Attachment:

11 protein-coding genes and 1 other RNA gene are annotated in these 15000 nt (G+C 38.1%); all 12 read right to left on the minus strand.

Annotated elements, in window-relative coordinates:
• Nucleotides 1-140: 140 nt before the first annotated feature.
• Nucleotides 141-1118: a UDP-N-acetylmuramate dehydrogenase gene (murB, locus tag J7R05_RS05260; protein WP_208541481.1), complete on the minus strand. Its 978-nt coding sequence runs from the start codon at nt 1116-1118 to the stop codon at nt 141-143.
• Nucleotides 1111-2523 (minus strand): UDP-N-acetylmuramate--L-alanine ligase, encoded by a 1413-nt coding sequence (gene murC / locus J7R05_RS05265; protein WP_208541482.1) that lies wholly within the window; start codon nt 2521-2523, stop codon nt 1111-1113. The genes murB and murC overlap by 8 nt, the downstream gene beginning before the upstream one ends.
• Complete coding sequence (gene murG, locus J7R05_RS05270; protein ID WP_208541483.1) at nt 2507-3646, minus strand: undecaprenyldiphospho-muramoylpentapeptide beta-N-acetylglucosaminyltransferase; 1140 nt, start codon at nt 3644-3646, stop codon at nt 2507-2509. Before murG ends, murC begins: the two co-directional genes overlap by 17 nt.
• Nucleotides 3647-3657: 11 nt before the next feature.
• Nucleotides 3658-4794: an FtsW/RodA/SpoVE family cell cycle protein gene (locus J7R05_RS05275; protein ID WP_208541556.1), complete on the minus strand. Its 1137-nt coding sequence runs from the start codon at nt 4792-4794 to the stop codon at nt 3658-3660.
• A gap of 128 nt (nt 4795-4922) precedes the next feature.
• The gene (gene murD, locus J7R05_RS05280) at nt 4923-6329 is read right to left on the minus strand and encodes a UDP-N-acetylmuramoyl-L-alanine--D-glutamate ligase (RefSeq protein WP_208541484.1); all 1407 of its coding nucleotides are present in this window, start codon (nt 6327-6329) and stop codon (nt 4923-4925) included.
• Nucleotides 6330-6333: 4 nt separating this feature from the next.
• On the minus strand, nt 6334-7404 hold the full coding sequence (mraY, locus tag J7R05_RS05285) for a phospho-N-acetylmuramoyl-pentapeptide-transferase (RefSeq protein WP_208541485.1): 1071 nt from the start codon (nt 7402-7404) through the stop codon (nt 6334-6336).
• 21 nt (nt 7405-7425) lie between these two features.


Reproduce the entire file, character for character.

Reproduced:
11 protein-coding genes and 1 other RNA gene are annotated in these 15000 nt (G+C 38.1%); all 12 read right to left on the minus strand.

Annotated elements, in window-relative coordinates:
• Nucleotides 1-140: 140 nt before the first annotated feature.
• Nucleotides 141-1118: a UDP-N-acetylmuramate dehydrogenase gene (murB, locus tag J7R05_RS05260; protein WP_208541481.1), complete on the minus strand. Its 978-nt coding sequence runs from the start codon at nt 1116-1118 to the stop codon at nt 141-143.
• Nucleotides 1111-2523 (minus strand): UDP-N-acetylmuramate--L-alanine ligase, encoded by a 1413-nt coding sequence (gene murC / locus J7R05_RS05265; protein WP_208541482.1) that lies wholly within the window; start codon nt 2521-2523, stop codon nt 1111-1113. The genes murB and murC overlap by 8 nt, the downstream gene beginning before the upstream one ends.
• Complete coding sequence (gene murG, locus J7R05_RS05270; protein ID WP_208541483.1) at nt 2507-3646, minus strand: undecaprenyldiphospho-muramoylpentapeptide beta-N-acetylglucosaminyltransferase; 1140 nt, start codon at nt 3644-3646, stop codon at nt 2507-2509. Before murG ends, murC begins: the two co-directional genes overlap by 17 nt.
• Nucleotides 3647-3657: 11 nt before the next feature.
• Nucleotides 3658-4794: an FtsW/RodA/SpoVE family cell cycle protein gene (locus J7R05_RS05275; protein ID WP_208541556.1), complete on the minus strand. Its 1137-nt coding sequence runs from the start codon at nt 4792-4794 to the stop codon at nt 3658-3660.
• A gap of 128 nt (nt 4795-4922) precedes the next feature.
• The gene (gene murD, locus J7R05_RS05280) at nt 4923-6329 is read right to left on the minus strand and encodes a UDP-N-acetylmuramoyl-L-alanine--D-glutamate ligase (RefSeq protein WP_208541484.1); all 1407 of its coding nucleotides are present in this window, start codon (nt 6327-6329) and stop codon (nt 4923-4925) included.
• Nucleotides 6330-6333: 4 nt separating this feature from the next.
• On the minus strand, nt 6334-7404 hold the full coding sequence (mraY, locus tag J7R05_RS05285) for a phospho-N-acetylmuramoyl-pentapeptide-transferase (RefSeq protein WP_208541485.1): 1071 nt from the start codon (nt 7402-7404) through the stop codon (nt 6334-6336).
• 21 nt (nt 7405-7425) lie between these two features.